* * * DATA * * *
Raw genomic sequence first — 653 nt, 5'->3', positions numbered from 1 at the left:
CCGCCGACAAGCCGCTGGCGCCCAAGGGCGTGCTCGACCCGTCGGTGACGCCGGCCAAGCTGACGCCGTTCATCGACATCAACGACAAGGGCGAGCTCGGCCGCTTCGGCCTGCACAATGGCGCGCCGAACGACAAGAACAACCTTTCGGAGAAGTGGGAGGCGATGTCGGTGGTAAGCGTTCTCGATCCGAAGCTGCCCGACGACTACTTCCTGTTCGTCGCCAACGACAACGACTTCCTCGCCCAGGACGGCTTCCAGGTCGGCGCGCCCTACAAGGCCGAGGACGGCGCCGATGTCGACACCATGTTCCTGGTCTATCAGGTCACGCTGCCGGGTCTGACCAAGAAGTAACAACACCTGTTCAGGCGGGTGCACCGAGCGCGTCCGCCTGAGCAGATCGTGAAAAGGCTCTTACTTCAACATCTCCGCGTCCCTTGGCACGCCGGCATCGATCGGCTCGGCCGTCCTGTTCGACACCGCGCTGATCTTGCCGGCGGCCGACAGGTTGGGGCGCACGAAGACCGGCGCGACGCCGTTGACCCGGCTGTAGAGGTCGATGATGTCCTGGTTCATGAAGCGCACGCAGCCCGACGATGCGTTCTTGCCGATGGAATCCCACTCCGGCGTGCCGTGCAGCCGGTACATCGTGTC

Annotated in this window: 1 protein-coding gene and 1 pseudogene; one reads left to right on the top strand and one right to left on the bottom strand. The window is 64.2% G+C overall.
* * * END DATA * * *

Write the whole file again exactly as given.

Raw genomic sequence first — 653 nt, 5'->3', positions numbered from 1 at the left:
CCGCCGACAAGCCGCTGGCGCCCAAGGGCGTGCTCGACCCGTCGGTGACGCCGGCCAAGCTGACGCCGTTCATCGACATCAACGACAAGGGCGAGCTCGGCCGCTTCGGCCTGCACAATGGCGCGCCGAACGACAAGAACAACCTTTCGGAGAAGTGGGAGGCGATGTCGGTGGTAAGCGTTCTCGATCCGAAGCTGCCCGACGACTACTTCCTGTTCGTCGCCAACGACAACGACTTCCTCGCCCAGGACGGCTTCCAGGTCGGCGCGCCCTACAAGGCCGAGGACGGCGCCGATGTCGACACCATGTTCCTGGTCTATCAGGTCACGCTGCCGGGTCTGACCAAGAAGTAACAACACCTGTTCAGGCGGGTGCACCGAGCGCGTCCGCCTGAGCAGATCGTGAAAAGGCTCTTACTTCAACATCTCCGCGTCCCTTGGCACGCCGGCATCGATCGGCTCGGCCGTCCTGTTCGACACCGCGCTGATCTTGCCGGCGGCCGACAGGTTGGGGCGCACGAAGACCGGCGCGACGCCGTTGACCCGGCTGTAGAGGTCGATGATGTCCTGGTTCATGAAGCGCACGCAGCCCGACGATGCGTTCTTGCCGATGGAATCCCACTCCGGCGTGCCGTGCAGCCGGTACATCGTGTC

Annotated in this window: 1 protein-coding gene and 1 pseudogene; one reads left to right on the top strand and one right to left on the bottom strand. The window is 64.2% G+C overall.